The bill put forward by Kerry McCarthy MP was supposed to have its second reading at the House of Commons yesterday. It has been postponed. Meanwhile, France is about to vote its food waste bill next Wednesday. Let's hope that it will incentivised the government on this side of the channel to follow suit. If French people can reduce food waste, surely British people also can do it, can they? ; )  






Monday, 18 January 2016

Am I about to change my mind about Ikea?

Whenever I walk into an Ikea store I am on the verge of suffocation. Lots of people. Lots of stuff. Lots of people piling lots of stuff onto trolleys. Some useful stuff like bedding. Some less obviously useful items (weird looking soft toys, scented candles etc.). 

Now, before someone accuses me of being an hypocrite or a snob, I have to come clean and disclose the fact that I have shopped in Ikea in the past. I am also certain that I will buy more items from the Swedish brand in the coming months. 

Ikea, my organic coffee supplier
For one thing, I buy organic coffee from Ikea. At £1.90 a packet, it's the cheapest organic coffee I have ever found in the UK. And because I live 15 minutes away by foot from Ikea Wembley I can go there with the sole purpose of buying organic coffee from Ikea. Living so close from the North Circular Road does come with some tangible upsides. (Don't be jealous.)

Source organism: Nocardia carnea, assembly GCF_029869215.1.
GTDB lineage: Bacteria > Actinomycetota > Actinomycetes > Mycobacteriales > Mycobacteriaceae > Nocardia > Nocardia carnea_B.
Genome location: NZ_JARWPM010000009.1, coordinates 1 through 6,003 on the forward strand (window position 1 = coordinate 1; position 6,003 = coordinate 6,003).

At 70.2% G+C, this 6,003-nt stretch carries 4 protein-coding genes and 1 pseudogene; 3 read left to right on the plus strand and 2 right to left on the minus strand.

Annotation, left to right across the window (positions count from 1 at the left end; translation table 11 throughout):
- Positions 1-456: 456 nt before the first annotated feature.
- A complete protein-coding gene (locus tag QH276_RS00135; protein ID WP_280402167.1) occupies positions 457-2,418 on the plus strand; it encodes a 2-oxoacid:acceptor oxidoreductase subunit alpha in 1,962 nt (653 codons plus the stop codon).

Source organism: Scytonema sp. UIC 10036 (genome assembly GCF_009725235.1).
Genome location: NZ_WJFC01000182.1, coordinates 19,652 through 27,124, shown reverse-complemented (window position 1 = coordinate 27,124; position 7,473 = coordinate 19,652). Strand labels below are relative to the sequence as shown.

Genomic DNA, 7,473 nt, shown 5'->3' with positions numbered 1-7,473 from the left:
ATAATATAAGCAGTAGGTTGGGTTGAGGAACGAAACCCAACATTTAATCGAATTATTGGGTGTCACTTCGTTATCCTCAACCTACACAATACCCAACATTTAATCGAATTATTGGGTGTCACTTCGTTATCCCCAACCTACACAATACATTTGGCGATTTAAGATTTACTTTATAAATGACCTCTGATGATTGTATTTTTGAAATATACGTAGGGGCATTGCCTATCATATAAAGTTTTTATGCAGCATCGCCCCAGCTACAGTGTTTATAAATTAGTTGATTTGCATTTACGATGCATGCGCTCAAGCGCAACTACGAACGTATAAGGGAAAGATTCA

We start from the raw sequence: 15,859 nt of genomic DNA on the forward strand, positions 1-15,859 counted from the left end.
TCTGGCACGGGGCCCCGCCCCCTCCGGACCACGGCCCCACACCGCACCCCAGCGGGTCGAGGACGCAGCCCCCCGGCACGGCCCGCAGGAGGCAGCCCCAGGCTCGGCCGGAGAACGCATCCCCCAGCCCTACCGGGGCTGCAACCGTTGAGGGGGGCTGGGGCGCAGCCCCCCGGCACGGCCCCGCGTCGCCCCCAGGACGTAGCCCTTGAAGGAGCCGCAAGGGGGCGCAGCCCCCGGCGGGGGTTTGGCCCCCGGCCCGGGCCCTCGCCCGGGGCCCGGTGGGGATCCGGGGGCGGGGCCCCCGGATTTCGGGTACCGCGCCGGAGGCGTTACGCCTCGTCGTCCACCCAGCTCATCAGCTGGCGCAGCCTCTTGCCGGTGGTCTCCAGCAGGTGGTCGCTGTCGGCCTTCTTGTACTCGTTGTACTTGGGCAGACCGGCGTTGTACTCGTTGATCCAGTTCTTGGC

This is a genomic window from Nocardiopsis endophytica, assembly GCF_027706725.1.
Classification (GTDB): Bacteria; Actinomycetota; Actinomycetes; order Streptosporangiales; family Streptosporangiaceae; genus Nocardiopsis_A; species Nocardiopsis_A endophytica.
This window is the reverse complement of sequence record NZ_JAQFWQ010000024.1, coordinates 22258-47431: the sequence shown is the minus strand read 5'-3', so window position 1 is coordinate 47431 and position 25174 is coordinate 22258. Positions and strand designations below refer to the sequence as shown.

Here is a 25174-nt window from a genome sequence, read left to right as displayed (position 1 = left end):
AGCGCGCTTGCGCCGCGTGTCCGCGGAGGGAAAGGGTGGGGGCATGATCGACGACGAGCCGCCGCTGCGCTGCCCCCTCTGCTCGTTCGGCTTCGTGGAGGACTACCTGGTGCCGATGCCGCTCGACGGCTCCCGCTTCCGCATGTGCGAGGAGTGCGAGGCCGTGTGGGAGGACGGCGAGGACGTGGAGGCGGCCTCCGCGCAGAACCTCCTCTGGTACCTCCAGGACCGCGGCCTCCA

A minimalist nightmare
So what's my problem with Ikea? When you are trying to reduce the amount of objects in your life, walking into Ikea is a profoundly sadomasochist act. Every opportunity is good to try to sell you some kind of storage, for example. If you want to recycle your waste, apparently, you need a countless number of shiny plastic boxes. Also, most of the things are so cheap that you don't think long and hard about your purchases. 

"Peak stuff"
The good news is that in the near future I may be able to walk into an Ikea store with a smile upon my face. Steve Howard, Ikea's head of sustainability, thinks that we may have reached "peak stuff". "We will be increasingly building a circular Ikea where you can repair and recycle products", he said during a debate organised by the Guardian Sustainable Business

Business sense 
The Guardian thinks that Howard made a big mistake by being so honest and saying something contrary to Ikea's interests. I know that, being a bit obsessed with recycling and the circular economy, I am inevitably biased. However, I don't think that Steve Howard had a oops moment at all during this debate. This message is consistent with last Christmas' IKEA advert released in Spain (click here). Also, the blog IKEAHackers was created in 2006 and has encountered a huge success (click here for the story behind it). So maybe it's time for IKEA to catch-up with the upcycling and DIY trends. 

The surge of upcycling & DIY spaces